Academic journal article Nursing Education Perspectives

The Evening Back Rub

Academic journal article Nursing Education Perspectives

The Evening Back Rub

Article excerpt

NOTE

WHEN I WAS IN NURSING SCHOOL IN THE EARLY 1970S, I learned how to give a great back rub. I perfected my skills after graduation, first in intensive care and later when I worked on a cancer ward. Every evening about eight, we nurses would push our carts from room to room, changing rumpled sheets, offering fruit juice with crushed ice, and giving every patient a back rub. For most patients, this quiet ritual brought relief. from boredom and loneliness. For me, it became a private interlude during which I could listen to my patients, their tales of home or their fears of death. While my hands massaged their backs, patients could escape, at least temporarily, the hospital's stark walls and the day's long hours.

This is how it went. After taking a patient's blood pressure and checking the monitors that hummed and pinged their monotonous melody in the background, I'd draw the curtain, crank up the bed so I wouldn't have too far to bend, and help a patient turn on her side. Next, I'd fold the sheet to expose her back, the skin red and ridged from the pressure of the bedclothes, the bedside light casting the hills and valleys of her flesh into shadow. Sometimes, a patient's ribs stuck out like ladder rungs.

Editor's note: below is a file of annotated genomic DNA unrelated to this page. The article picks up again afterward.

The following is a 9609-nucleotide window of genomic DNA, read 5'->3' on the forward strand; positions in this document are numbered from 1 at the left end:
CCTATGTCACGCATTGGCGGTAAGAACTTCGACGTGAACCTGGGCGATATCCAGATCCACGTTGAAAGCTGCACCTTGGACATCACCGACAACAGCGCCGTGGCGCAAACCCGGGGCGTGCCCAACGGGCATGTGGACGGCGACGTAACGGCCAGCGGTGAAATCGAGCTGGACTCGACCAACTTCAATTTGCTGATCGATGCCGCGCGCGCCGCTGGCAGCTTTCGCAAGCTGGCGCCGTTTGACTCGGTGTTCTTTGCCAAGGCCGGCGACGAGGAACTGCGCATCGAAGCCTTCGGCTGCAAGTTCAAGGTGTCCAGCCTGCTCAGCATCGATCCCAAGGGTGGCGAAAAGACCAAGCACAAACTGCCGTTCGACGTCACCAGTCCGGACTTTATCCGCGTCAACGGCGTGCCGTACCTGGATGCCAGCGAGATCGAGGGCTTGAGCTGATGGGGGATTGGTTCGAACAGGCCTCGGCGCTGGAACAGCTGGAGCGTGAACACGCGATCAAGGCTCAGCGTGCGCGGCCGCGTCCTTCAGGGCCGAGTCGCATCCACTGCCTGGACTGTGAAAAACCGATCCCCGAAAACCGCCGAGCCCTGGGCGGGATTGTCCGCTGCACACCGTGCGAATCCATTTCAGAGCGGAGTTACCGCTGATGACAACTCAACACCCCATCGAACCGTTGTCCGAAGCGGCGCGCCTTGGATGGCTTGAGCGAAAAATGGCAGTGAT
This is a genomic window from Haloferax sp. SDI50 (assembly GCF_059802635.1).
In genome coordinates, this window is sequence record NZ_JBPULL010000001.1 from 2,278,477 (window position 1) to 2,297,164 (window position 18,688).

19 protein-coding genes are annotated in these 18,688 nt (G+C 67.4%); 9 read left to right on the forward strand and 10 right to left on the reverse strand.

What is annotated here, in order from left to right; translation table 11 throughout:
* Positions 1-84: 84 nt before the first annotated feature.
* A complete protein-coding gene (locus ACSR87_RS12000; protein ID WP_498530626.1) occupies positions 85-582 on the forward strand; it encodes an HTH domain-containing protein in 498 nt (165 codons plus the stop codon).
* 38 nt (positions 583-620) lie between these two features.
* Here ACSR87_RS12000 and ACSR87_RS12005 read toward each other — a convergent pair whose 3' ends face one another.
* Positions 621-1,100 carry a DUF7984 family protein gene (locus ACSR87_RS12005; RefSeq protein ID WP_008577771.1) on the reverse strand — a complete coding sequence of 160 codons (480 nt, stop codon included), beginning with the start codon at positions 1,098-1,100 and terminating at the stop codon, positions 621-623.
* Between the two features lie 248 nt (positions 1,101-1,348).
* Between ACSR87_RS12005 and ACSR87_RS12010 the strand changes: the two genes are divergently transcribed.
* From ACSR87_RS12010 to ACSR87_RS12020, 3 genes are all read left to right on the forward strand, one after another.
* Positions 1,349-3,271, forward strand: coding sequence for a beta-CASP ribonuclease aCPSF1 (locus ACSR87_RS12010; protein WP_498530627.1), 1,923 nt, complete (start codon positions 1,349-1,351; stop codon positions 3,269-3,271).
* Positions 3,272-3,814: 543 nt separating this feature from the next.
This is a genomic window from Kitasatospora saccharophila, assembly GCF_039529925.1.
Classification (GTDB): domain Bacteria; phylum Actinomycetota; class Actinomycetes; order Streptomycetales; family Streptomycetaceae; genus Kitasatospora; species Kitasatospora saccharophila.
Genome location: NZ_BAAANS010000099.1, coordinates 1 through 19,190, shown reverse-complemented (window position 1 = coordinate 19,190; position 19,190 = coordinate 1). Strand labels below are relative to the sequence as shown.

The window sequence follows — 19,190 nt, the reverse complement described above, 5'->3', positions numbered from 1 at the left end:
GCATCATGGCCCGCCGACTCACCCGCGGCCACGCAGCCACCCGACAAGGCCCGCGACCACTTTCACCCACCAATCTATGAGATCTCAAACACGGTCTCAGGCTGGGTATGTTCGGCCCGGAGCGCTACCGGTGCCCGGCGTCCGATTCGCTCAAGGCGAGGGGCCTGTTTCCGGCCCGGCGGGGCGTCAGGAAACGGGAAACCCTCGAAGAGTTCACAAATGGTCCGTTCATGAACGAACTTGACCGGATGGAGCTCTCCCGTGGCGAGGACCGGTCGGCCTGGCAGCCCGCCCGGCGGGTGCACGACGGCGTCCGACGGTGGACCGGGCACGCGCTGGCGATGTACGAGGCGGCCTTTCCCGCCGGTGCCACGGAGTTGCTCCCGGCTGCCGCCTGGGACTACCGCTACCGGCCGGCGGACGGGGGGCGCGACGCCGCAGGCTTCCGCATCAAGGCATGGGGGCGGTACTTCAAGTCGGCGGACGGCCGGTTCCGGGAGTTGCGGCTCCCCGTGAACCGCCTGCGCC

I'd take two towels from my cart and open them, covering the length of sheet next to my patient and tucking the towels' edges under her body. Lifting the green plastic basin from her bedside stand - the basin that held the next day's washcloths, the small bottles of mouthwash and lotion, and an assortment of wrapped gauze, combs, and Styrofoam cups - I'd scoop up the lotion bottle, snap it open, and pour a little pool of Jergens into my palm, warming it until the scent of almonds drifted into the air. Alone with my patient in the half-dark, I'd slather the lotion from shoulders to buttocks, gently swirling my hands in long strokes until her entire back was slick and soft. After a minute, the patient might begin talking, and I'd gradually increase my fingers' pressure until I was rhythmically kneading the skin, increasing blood flow, and urging the patient's body to let go, to trust me, to relax.

Patients who were silent most of the day would often reveal their secrets to me at night, comforted into intimacy by the back rub, that simple act of caring: they longed for their own homes but were afraid to leave the safety of the hospital. …

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